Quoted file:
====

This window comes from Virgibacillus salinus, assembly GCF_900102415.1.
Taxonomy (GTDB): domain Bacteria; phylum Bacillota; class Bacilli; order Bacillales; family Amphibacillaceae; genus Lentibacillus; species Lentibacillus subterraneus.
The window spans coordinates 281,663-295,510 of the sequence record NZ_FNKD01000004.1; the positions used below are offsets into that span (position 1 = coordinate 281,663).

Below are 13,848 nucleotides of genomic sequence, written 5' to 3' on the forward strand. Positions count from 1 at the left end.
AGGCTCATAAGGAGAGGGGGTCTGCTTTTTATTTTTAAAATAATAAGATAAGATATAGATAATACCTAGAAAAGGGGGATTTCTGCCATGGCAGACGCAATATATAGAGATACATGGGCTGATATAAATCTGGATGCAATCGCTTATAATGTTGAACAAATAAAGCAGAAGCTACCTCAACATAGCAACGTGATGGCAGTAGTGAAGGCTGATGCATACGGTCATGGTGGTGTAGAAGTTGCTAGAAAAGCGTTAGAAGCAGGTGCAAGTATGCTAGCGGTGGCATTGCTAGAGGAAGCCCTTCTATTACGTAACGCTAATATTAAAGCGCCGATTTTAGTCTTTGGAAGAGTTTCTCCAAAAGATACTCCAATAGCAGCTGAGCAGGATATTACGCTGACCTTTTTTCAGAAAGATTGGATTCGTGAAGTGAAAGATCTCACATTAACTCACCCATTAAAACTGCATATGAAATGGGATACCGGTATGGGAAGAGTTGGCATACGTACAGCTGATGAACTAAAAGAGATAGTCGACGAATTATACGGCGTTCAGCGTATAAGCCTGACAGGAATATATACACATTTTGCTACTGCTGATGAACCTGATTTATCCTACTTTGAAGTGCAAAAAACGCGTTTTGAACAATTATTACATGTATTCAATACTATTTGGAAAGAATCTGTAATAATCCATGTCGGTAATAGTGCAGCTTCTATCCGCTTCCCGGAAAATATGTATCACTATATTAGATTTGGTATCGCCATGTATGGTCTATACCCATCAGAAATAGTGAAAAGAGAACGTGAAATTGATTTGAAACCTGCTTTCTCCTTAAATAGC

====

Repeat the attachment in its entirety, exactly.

This window comes from Virgibacillus salinus, assembly GCF_900102415.1.
Taxonomy (GTDB): domain Bacteria; phylum Bacillota; class Bacilli; order Bacillales; family Amphibacillaceae; genus Lentibacillus; species Lentibacillus subterraneus.
The window spans coordinates 281,663-295,510 of the sequence record NZ_FNKD01000004.1; the positions used below are offsets into that span (position 1 = coordinate 281,663).

Below are 13,848 nucleotides of genomic sequence, written 5' to 3' on the forward strand. Positions count from 1 at the left end.
AGGCTCATAAGGAGAGGGGGTCTGCTTTTTATTTTTAAAATAATAAGATAAGATATAGATAATACCTAGAAAAGGGGGATTTCTGCCATGGCAGACGCAATATATAGAGATACATGGGCTGATATAAATCTGGATGCAATCGCTTATAATGTTGAACAAATAAAGCAGAAGCTACCTCAACATAGCAACGTGATGGCAGTAGTGAAGGCTGATGCATACGGTCATGGTGGTGTAGAAGTTGCTAGAAAAGCGTTAGAAGCAGGTGCAAGTATGCTAGCGGTGGCATTGCTAGAGGAAGCCCTTCTATTACGTAACGCTAATATTAAAGCGCCGATTTTAGTCTTTGGAAGAGTTTCTCCAAAAGATACTCCAATAGCAGCTGAGCAGGATATTACGCTGACCTTTTTTCAGAAAGATTGGATTCGTGAAGTGAAAGATCTCACATTAACTCACCCATTAAAACTGCATATGAAATGGGATACCGGTATGGGAAGAGTTGGCATACGTACAGCTGATGAACTAAAAGAGATAGTCGACGAATTATACGGCGTTCAGCGTATAAGCCTGACAGGAATATATACACATTTTGCTACTGCTGATGAACCTGATTTATCCTACTTTGAAGTGCAAAAAACGCGTTTTGAACAATTATTACATGTATTCAATACTATTTGGAAAGAATCTGTAATAATCCATGTCGGTAATAGTGCAGCTTCTATCCGCTTCCCGGAAAATATGTATCACTATATTAGATTTGGTATCGCCATGTATGGTCTATACCCATCAGAAATAGTGAAAAGAGAACGTGAAATTGATTTGAAACCTGCTTTCTCCTTAAATAGC